While some gold-pegged cryptocurrencies are merely pegged to gold, other gold-backed coins or tokens allow for redemption back into gold. If the latter is the case, the holder of gold-backed cryptos can redeem their gold cryptocurrency for a definite amount of the underlying gold by presenting the gold tokens to its issuer. Once a gold-backed cryptocurrency is redeemed for its underlying gold, the cryptocurrency backed by gold is burned and removed from circulation.

Technically speaking, the gold-backed cryptocurrency exists as a token on a public blockchain. Most contemporary gold cryptocurrencies have been issued on Ethereum through the blockchain’s ERC-20 token standard. Besides Ethereum, there are also some gold-backed crypto tokens on other blockchains, such as Algorand.

Typical Cryptocurrency Versus Gold-Backed Cryptocurrency

Bitcoin, the most prominent cryptocurrency, is not backed by any physical commodity. This fact has not resonated well with all investors. One of the most popular arguments against Bitcoin is that its value is intangible and not backed by anything of real, physical value. Gold-backed cryptocurrencies on the other hand are associated with a tangible value because of their connection to physical gold.

Because of their physical underlying in gold, some investors feel more comfortable investing in a cryptocurrency backed by gold. After all, gold has a longer history than cryptocurrencies, which is why some investors believe that a gold-backed cryptocurrency’s price fluctuations can more easily be understood than that of a cryptocurrency without gold backing.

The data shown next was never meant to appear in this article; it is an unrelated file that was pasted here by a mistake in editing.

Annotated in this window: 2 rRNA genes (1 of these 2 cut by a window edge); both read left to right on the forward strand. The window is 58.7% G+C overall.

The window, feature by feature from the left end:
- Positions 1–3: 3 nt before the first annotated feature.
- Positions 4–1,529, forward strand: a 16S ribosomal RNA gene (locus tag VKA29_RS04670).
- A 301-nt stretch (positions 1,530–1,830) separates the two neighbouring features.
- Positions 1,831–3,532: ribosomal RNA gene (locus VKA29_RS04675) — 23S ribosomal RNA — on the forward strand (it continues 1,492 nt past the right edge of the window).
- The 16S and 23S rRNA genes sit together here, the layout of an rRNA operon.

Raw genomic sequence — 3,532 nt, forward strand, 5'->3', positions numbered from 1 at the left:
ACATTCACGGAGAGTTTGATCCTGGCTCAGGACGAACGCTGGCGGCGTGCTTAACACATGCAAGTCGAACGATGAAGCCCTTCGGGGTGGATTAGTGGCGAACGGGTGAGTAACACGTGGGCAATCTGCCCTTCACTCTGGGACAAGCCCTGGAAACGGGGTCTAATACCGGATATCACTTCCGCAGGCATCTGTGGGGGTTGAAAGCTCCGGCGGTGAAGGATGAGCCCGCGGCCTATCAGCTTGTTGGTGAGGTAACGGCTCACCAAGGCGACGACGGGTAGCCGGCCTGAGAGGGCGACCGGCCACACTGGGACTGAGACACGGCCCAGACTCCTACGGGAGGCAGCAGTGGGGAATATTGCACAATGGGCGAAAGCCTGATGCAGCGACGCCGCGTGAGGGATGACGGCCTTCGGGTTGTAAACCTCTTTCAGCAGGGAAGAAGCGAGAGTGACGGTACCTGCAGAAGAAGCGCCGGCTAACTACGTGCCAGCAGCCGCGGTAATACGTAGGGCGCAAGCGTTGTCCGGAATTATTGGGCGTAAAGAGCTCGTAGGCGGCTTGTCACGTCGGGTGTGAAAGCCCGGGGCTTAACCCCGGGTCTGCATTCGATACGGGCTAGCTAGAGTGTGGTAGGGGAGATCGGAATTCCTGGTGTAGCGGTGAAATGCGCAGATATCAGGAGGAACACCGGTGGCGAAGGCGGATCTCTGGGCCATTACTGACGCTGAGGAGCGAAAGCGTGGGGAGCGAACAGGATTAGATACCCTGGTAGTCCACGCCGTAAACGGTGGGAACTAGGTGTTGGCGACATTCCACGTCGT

While this might be true, it’s also important to point out: A cryptocurrency backed by gold is ultimately tracking the price of gold. As long as gold’s price does not go through the roof, a gold-backed cryptocurrency won’t either. So, investing in gold cryptocurrency with the expectation to reap returns that are peculiar to cryptocurrency, is not a very promising approach.

What’s the Point of Gold-Backed Crypto?

As previously mentioned, gold-backed cryptocurrencies are in fact tokenized ETFs. But how is a centralized gold-backed crypto token any more desirable than a gold ETF? If at all, the gold cryptocurrency seems inferior as crypto investors have to worry about the protection of their private keys and be familiar with the handling of blockchain-based assets.

Considering this argument, two broad points can be put forward. For one, gold-backed cryptocurrencies can potentially be purchased by investors, who generally do not have access to traditional financial instruments like ETFs. The so-called “unbanked” come to mind. Because gold-pegged cryptocurrencies are issued on open, public, and permissionless blockchains, everyone with a cryptocurrency wallet and some funds in it can potentially invest in them. Although hardly any cryptocurrency exchange is currently licensed to trade tokenized ETFs, there have emerged many decentralized exchanges (DEXs) like Uniswap that offer the trading of such gold-backed crypto tokens.

The second reason is that gold-backed cryptocurrencies help gold to be more prominently used as a means of payment. Because of their digital nature, cryptocurrencies can be easily traded on a global scale. Physical gold on the other hand has high transaction costs due to its physicality. Gold-backed cryptocurrencies can be conveniently traded over blockchain networks all around the world.

Gold-backed cryptocurrencies represent an interesting mixture between gold — an ancient store hold of value — and cryptocurrency that potentially represent new-age money. While many investors like cryptocurrencies backed by gold for their more tangible characters, it remains to be seen whether they will be able to catch on. After all, gold cryptocurrencies have counterparty risk and are more centralized than true cryptocurrencies.